Ever considered coaching yourself?
Yes, and there have been a couple of occasions in the past 16 years when 
I might have jumped ship. I guess if I’m sat in my rocking chair at 75 I’ll wonder whether I should have done it. As a player I was very thoughtful, and not just about my own game. In my day you either became a coach, ran a pub or sold insurance, and of those three, coaching would have been the most appealing.

Highlights in your time at Sky?
The first live Premiership game, Forest vs Liverpool, was a massive day. The last-day finish when West Ham played Man United and Blackburn played Liverpool, too. And we all talk about Liverpool-Newcastle, 4-3. Liverpool scored in the first and last minute and we had five goals and such drama in between. It encompassed everything you would want in a Premiership match.

Will the big four still be the same four in 2019 when FFT is 300 issues old?
If Abramovich jumps ship, no. Chelsea will shed players and finish sixth. United, Liverpool and Arsenal will still be there, because they’re based on more solid foundations.

The pioneer: GABBY LOGAN
Daughter of former Welsh midfielder Terry Yorath, Logan joined Sky in 1996, becoming the first mainstream female football presenter, before moving to ITV [and BBC since].

When did you decide you wanted to be a sports broadcaster?
I was always glued to sport on TV but there were hardly any women doing those jobs. I didn’t want to be Des [Lynam] any more than I wanted to be Jeremy Paxman. I did work experience on newspapers and in newsrooms and I worked for local radio during my law degree, but although I did some sports reporting, I started at Newcastle’s Metro FM as a newsreader.

Did having a well-known dad help?
He’s no networker, so I never asked him for any help, but I was used to seeing him with journalists and on TV and camera crews coming round, so it didn’t seem a bizarre thing. Then, when I was 15, I appeared on Blue Peter and thought live TV was the greatest thing. When I joined Sky, ex-players used to say hello because they knew my dad, but by then I was comfortable in that environment.

How did the move to Sky come about?
Someone on Metro Sport asked if I fancied doing touchline interviews at St James’ Park. They previously had this 65-year-old guy trying to stop players outside the dressing room, and thought they might have more luck with a 22-year-old blonde. I was a bit naive, but you have to get your break somewhere. Richard Keys, who was covering a game for Sky, spotted me and a month later I was living in London.

Did you encounter any sexism?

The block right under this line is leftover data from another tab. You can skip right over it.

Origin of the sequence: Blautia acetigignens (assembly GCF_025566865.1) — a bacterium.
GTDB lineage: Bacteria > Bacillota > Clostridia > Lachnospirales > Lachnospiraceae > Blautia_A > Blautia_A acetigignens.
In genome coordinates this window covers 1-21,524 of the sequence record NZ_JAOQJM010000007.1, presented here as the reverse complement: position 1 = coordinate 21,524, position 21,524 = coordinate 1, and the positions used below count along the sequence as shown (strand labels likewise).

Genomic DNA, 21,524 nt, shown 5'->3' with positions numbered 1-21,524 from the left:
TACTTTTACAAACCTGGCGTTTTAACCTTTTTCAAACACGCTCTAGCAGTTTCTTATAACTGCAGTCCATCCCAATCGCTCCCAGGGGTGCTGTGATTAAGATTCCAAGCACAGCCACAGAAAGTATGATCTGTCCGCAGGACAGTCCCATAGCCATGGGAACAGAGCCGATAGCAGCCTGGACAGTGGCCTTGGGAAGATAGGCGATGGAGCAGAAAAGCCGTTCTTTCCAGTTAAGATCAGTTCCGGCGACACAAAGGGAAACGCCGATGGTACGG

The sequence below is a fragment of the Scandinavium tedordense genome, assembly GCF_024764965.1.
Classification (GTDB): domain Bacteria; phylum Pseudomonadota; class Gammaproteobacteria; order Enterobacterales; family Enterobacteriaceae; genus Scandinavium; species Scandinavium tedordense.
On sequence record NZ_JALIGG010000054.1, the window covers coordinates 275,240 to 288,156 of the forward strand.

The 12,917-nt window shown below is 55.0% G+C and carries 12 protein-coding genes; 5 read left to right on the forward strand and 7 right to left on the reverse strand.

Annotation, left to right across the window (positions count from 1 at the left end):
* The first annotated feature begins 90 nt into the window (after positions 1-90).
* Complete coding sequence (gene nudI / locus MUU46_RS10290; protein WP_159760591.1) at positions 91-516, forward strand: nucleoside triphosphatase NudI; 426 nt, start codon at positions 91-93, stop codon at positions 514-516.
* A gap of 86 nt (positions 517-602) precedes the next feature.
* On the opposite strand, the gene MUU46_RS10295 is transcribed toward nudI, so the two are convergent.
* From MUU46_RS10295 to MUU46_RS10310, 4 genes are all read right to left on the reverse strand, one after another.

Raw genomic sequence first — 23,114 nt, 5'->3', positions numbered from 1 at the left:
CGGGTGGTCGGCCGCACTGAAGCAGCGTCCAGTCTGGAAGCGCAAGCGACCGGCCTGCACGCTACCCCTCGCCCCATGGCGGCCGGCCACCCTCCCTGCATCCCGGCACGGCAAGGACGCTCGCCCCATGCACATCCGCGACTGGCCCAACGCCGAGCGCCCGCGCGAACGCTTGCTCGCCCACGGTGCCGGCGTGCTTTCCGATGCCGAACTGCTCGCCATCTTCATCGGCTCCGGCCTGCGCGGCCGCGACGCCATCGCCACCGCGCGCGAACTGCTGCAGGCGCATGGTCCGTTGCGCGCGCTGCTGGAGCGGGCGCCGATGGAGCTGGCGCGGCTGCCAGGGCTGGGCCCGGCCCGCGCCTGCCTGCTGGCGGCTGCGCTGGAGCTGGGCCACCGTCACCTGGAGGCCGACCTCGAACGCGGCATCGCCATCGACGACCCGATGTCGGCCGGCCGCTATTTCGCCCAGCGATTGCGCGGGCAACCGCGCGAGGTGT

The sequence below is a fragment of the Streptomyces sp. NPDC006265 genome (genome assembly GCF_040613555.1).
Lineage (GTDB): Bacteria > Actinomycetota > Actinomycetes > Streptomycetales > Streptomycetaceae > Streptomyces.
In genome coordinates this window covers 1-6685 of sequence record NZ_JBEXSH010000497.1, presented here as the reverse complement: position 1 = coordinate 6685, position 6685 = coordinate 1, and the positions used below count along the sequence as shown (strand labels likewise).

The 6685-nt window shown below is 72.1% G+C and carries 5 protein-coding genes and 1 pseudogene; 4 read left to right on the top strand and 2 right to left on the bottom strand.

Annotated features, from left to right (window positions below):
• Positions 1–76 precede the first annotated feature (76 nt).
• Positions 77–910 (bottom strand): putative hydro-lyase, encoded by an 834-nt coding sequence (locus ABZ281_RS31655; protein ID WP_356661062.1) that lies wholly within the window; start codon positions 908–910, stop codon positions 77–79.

I’m sure I did, but I was so focused that I didn’t really notice. I wasn’t that conscious of my gender because I had a female director, a female producer and a lot of women in the office, whereas at ITV I felt more like I was in the minority.

Do you see yourself as a role model?
Well, I do get female students asking what they should do next because they want to get into what I do. That makes you realise that girls are thinking, “I could do that.”

The legend: GARY LINEKER
A legendary England striker, Gary Lineker became ‘the new Des’ in 1999, having worked as a pundit and presenter for the BBC since retiring from playing in 1994.

How did the change from pundit to anchorman on Match of the Day come about?
I was saying the same things every week, so I started presenting on Five Live. Things fell nicely for me: Bob Wilson left Football Focus, Steve Ryder sat in while I learnt the ropes, then I popped into the chair. Des left for ITV and I got MotD! At first I was like a rabbit in the headlights. You have to be less opinionated as a presenter. But if I feel strongly about something I’ll say so, as I’ve done with England at times.

How much of an impact did Sky’s coverage have on the BBC?
Massive. It was refreshing then, but I don’t think they’ve moved on massively over the years – whereas I think we’re now right up there in terms of cutting-edge technology. We also have the advantage of no adverts.

Do you regret missing out on the Sky money as a player or are you happy to avoid the hype?
I lived through the hype of two World Cups, but it’s accelerated over the years. It isn’t going to slow down either, even though we keep saying it will. Yeah, it would be nice to have earned what they do now, but I do OK.

How has the football media changed?
When I was playing a TV crew at training was rare. Nowadays you’ve got papers, websites, radio and magazines. It was like that at Barcelona every day. I remember thinking, “God, this is so different.” Not now.

What are the biggest changes from a broadcasting perspective?
The volume of recorded games. When they put together a montage of my career, they play the same ones every time. Nowadays every goal scored is recorded.

When the Prem moved to ITV did you worry that’d be the end for the Beeb?
Yes, but we fought back. The BBC have backed football, too. Our audiences during the [2006] World Cup were unbelievable.

Gray and Keys portrait: Steve Orino. From the February 2007 issue of FourFourTwo. Subscribe!